After the (short) breakfast, at about 10:40am I go to the business centre in the hotel and enquire about flights to Kashgar. The 7:05pm China Southern flight is available and costs 700 yuan. But I have to pay cash. I get back to the room and check the price on the website of China Southern airlines. There they quote 1230 yuan - quite a difference! So I pack my things and at 11:45am I check out, leaving the luggage temporarily with the concierge.

Shortly before 12pm I'm back in the business centre and ask to buy the ticket. Not sure what goes wrong, but I'm there for almost 45 minutes and the lady is still unable to issue the ticket (something wrong with the printer). I start to get impatient, because now I have less than five hours to do some sightseeing in Urumqi (will have to be back in the hotel by 5pm, in order to be on time at the airport). With the help of the receptionist I tell the lady to finish the ticket for me, and I'll get it when I'm back at 5pm. I also ask the receptionist for some advice as to what to see in Urumqi. She suggests to have a look at the grand bazaar (guoji da baza).

Finally at 12:45pm I get out of the hotel and fetch a taxi to the bazaar (starting fee is 6 yuan). Before getting to the bazaar I get out of the taxi near an interesting building. From there I slowly walk towards the bazaar, arriving there at 1:20pm. I spot a KFC restaurant where I have some fast&greasy food.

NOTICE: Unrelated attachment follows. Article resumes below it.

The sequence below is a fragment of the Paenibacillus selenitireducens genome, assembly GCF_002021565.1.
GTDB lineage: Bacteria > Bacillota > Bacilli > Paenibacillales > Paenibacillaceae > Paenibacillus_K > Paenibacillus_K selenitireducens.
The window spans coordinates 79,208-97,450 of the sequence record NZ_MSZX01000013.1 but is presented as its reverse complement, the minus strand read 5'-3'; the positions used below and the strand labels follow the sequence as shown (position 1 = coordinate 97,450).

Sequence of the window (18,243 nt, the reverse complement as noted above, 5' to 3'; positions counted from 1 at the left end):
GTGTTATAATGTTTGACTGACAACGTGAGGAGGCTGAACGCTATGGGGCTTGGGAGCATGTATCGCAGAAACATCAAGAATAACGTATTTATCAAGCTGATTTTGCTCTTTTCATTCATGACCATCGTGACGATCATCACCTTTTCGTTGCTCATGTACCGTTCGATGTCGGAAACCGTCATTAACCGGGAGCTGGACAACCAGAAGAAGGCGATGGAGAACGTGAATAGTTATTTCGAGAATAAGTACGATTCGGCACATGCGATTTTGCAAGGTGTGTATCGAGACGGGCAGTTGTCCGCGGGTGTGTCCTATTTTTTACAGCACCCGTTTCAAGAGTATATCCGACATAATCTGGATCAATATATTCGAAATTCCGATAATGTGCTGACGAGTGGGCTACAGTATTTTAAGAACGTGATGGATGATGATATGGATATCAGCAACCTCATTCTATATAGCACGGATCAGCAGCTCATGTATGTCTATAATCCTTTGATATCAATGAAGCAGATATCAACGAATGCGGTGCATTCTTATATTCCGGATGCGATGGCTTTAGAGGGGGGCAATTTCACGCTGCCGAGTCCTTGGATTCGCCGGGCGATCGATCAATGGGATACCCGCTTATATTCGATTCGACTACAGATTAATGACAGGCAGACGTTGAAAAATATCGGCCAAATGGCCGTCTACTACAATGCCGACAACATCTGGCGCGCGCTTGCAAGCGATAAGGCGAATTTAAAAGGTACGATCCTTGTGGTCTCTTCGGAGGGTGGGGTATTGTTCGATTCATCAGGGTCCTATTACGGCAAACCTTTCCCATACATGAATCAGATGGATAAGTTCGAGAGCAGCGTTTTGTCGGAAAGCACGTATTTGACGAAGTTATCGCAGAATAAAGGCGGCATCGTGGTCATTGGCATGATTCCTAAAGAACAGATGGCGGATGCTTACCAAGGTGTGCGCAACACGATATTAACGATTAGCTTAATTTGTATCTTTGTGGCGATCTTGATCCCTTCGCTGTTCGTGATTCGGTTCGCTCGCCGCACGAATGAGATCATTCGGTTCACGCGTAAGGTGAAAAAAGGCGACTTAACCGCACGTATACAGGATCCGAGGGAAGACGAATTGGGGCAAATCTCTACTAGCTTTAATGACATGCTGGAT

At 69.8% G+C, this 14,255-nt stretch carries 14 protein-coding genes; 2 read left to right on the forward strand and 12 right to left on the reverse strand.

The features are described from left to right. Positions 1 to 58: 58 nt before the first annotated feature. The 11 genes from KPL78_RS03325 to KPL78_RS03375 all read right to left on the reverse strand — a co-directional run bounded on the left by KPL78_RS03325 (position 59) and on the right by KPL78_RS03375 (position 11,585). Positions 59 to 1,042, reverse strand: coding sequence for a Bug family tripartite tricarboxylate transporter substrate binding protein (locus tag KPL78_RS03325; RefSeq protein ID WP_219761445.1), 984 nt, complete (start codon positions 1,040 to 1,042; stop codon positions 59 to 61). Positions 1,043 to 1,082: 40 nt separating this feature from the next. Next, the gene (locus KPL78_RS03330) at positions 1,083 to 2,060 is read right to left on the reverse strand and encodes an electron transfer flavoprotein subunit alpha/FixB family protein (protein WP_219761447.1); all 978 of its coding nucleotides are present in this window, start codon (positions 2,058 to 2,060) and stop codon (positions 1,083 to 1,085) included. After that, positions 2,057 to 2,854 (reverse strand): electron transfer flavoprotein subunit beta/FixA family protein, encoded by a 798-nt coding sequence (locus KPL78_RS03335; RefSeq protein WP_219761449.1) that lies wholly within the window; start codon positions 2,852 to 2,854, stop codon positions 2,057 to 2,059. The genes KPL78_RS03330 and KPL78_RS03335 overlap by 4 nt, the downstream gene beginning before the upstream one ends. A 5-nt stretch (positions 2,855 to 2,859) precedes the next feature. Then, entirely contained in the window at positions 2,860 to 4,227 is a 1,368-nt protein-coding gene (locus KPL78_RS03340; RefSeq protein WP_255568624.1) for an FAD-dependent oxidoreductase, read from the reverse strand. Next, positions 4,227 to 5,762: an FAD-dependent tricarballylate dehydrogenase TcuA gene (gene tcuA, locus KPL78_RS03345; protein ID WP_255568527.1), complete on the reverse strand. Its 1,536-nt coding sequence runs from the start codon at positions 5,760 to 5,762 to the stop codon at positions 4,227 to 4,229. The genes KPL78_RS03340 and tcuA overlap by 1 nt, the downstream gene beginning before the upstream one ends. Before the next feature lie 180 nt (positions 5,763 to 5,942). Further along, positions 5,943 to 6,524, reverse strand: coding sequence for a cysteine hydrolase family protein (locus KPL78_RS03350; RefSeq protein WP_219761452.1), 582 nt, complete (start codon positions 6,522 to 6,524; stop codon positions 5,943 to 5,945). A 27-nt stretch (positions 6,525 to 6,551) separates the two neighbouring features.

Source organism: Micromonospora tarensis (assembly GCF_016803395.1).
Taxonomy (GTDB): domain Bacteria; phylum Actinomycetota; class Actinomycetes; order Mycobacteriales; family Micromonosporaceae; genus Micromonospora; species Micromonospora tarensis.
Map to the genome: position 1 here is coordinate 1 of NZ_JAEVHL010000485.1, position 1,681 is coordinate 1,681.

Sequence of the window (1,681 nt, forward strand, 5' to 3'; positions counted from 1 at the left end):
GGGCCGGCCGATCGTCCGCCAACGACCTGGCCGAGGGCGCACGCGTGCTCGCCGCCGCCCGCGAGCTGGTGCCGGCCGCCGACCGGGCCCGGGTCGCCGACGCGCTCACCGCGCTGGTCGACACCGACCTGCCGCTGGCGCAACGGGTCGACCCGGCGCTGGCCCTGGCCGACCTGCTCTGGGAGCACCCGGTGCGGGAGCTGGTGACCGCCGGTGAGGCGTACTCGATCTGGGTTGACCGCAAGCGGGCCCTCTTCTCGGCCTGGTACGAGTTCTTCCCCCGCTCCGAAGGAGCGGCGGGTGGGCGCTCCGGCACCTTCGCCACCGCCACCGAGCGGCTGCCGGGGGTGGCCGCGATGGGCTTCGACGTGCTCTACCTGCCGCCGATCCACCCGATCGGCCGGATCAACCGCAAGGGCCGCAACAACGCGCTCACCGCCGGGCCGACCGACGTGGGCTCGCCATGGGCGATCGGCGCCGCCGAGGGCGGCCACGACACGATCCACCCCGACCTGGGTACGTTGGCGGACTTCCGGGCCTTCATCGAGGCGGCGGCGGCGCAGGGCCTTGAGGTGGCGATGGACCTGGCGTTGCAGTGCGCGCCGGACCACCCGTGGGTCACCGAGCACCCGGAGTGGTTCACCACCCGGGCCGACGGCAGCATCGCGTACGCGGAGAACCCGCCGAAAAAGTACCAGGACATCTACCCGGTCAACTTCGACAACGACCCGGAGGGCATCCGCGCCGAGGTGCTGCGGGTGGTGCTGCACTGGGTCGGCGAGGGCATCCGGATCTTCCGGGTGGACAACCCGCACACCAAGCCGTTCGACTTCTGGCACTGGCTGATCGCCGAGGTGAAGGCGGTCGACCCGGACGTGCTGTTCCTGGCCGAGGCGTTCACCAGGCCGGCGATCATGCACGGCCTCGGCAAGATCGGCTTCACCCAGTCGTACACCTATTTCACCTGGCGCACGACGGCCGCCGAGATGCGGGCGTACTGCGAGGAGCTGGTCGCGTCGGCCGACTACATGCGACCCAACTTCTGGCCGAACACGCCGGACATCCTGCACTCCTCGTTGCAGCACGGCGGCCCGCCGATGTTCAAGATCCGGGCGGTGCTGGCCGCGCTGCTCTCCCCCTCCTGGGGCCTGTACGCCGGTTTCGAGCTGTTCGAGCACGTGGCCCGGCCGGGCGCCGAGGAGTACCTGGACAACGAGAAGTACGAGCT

Next to the bazaar there is a mosque. The bazaar itself is relatively modern, actually more of a shopping complex than a bazaar. Outside on the public square there is lots of activity, kind of a fun fair for children. So far I'm not too impressed of Urumqi. Lots of modern buildings, no historic core. But the city here has a middle eastern / central Asian flair, i.e. you can see the Muslim, Turkish and Chinese influences.

Today there are lots of people on the streets, lots of activity and lots of noise everywhere. At 2pm I'm about to go into overload, so I take a taxi and head towards the next place - Zhongshan road, which is supposed to be a shopping area and business/financial centre.